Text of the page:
Often, when life goes astray or treats us unfairly, and it feels as if we’re handed the short end of the stick, we don’t get the satisfaction of seeing the universe balance the scales. Life isn’t fair. It just is and sometimes when bad things happen, the perpetrators seem to get away Scott-free. Alas, in order to maintain sanity, I choose to ignore it and refuse to get caught up in trauma-drama about the crappy way the world is run.
Fortunately, there are a few shining moments when the Universe, God, or the Great Spirit (whichever you prefer) demonstrates a great sense of humor and a bad situation rights itself or the abuser gets, as my grandmother used to say, come-uppance. I think come-uppance is a wonderful thing—especially when I see it first-hand.
I’ve been blessed several times when it brought relief to impossible situations in my life. One stands out bright and clear.
Once upon a time, I lived in Houston, Texas with my strong-willed husband, Lee, who was, I’m sure, bent on making my life a living hell. And, this is a major task because, generally, I feel pretty good about myself.
One day, he decided that two peacocks, six beehives, humongous salt water fish tanks, a passel of Mallard ducks, and a cat weren’t enough. He wanted more. He insisted on getting a large bird. So, he found a beautiful Blue and Gold Macaw at a bargain price. If there’s one thing I know, it’s that if someone is selling a $2500 exotic bird for $600, there’s something amiss. But, he didn’t see it that way and bought it in spite of my objections. He insisted that the bird NOT be housed in a cage. I agreed because I also don’t like to see these magnificent, large birds penned up. So, he built a perch for Fred-the-bird that was six feet tall and twelve feet long, equipped with bells, rings, doofaws, and all sorts of bingle-jammers.
Fred, like all of Lee’s toys and pets, was enjoyed for a while, but Lee quickly grew tired of the responsibility of having a 3-foot head-to-tail, psychotic bird. True to his M.O., he stopped being enthralled and proceeded to ignore Fred. Macaws take a lot of care, so guess who ended up with the job of parenting a cantankerous hook-bill? Me of course, along with all the other animals in our zoo! I fed, bathed, and cleaned up after Fred, and even tried to make friends with him.
But alas, it was not to be. From the get-go, Fred was cantankerous and mean. He squawked loudly, wouldn’t let anyone near him, terrorized my cat, and proceeded to eat the furniture, baseboards, ceiling fan blades, and cupboard doors. This bird chewed up an entire peacock wicker chair in one day. He destroyed a Galleon ship model that took me five years to build. In other words, Fred was the bird from Hell.
I continually complained to Lee about Fred’s destructive and grouchy ways. I suggested selling him or donating him to the zoo. But, NO! Lee’s precious bird could not be removed. This went on for months with no hope of ousting the blue-feathered descendant of a Jurassic terrorist and stopping his rampage. That is, until fate stepped in.
My stubborn spouse bought an extraordinarily expensive brand-spankin’-new bicycle. He was so in love with this bike, I was not allowed to touch it. He polished it, talked to it, and treated it with tender care—but never rode it. He parked it in the living room next to Fred’s perch. Ha Ha! Big mistake. But I said nothing.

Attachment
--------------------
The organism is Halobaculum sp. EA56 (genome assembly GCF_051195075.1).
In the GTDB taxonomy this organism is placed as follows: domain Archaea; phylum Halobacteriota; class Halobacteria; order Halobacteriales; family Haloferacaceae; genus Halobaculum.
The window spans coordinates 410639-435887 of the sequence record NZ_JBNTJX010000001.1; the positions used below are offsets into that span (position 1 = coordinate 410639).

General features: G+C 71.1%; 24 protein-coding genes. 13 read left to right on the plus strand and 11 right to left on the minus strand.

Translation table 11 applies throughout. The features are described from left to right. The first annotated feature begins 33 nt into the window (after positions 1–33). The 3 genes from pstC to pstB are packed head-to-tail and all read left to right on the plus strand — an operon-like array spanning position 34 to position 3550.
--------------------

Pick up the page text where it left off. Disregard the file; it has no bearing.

As it turns out, Fred liked the bicycle, too. After Lee left for work one day, Fred cocked his head to fix a black beady eye on the shiny new bike and gave it a hungry look. “MMMMM! That looks tasty,” I imagined him saying in his evil little mind.
Hopping down from his perch to the handlebars, he soon discovered that the seat was just the right softness for ripping to pieces. He tore into the tasty treat and rolled the stuffing with his tongue into hard little balls then took almost hysteric pleasure in spitting them all over the room. And the tires…oooh oooh, nice and chewy.
I looked on with a sense of perverse joy as Fred feasted, eating his fill of the sleek, pricey bicycle. I still smile in satisfaction whenever I think of Fred chomping and ripping away at its soft parts like a kid with cotton candy.
When Lee came home and saw his bike in shreds, he hit the roof! “What happened?” he bellowed, as if I had eaten his bike. Suddenly Fred was on Lee’s S&^% list. “Call the Zoo!,” he yelled and Fred’ fate was sealed.
The next morning I called the Houston Zoo. We were in luck, they had one Macaw and were looking for another. “How much do you want?” they asked. “You can have him,” I replied with glee.
So, Fred was moved to a nice new home in the large rain forest enclosure in the Houston Zoo. He seemed to love it there. He’d made friends, could fly to his heart’s content, and had all the fresh fruit, nuts, and branches to chew on that he could possibly want. He was in Fred heaven.
In those days, I was an avid photographer. I would go into the Rain Forest enclosure early in the morning, before most visitors arrived and take photos. Whenever Fred spotted me, he would lock onto me with the steely, hateful eyes, squawk, and inch away to the far end of the branch.
“Bye, Fred. Have a good life,” I would call to him.
Come-uppance is the best. It worked out great for all of us. I no longer had a huge, stinky mess in my house with an animal that hated me. My cat stopped cowering at the slightest noise. Lee bought a new seat for his bicycle, confident that it wouldn’t become lunch. And Fred got the best deal of all. Perhaps he just wasn’t cut out for domesticity. After all, he wasn’t born in captivity. He was, as we learned later, smuggled in from South America after being captured in the wild. Maybe his captors, too, met with come-uppance and changed their woeful ways.
I can only hope.
What about you? Any Cash or Come-Uppance Karma in your life? Love to hear about them.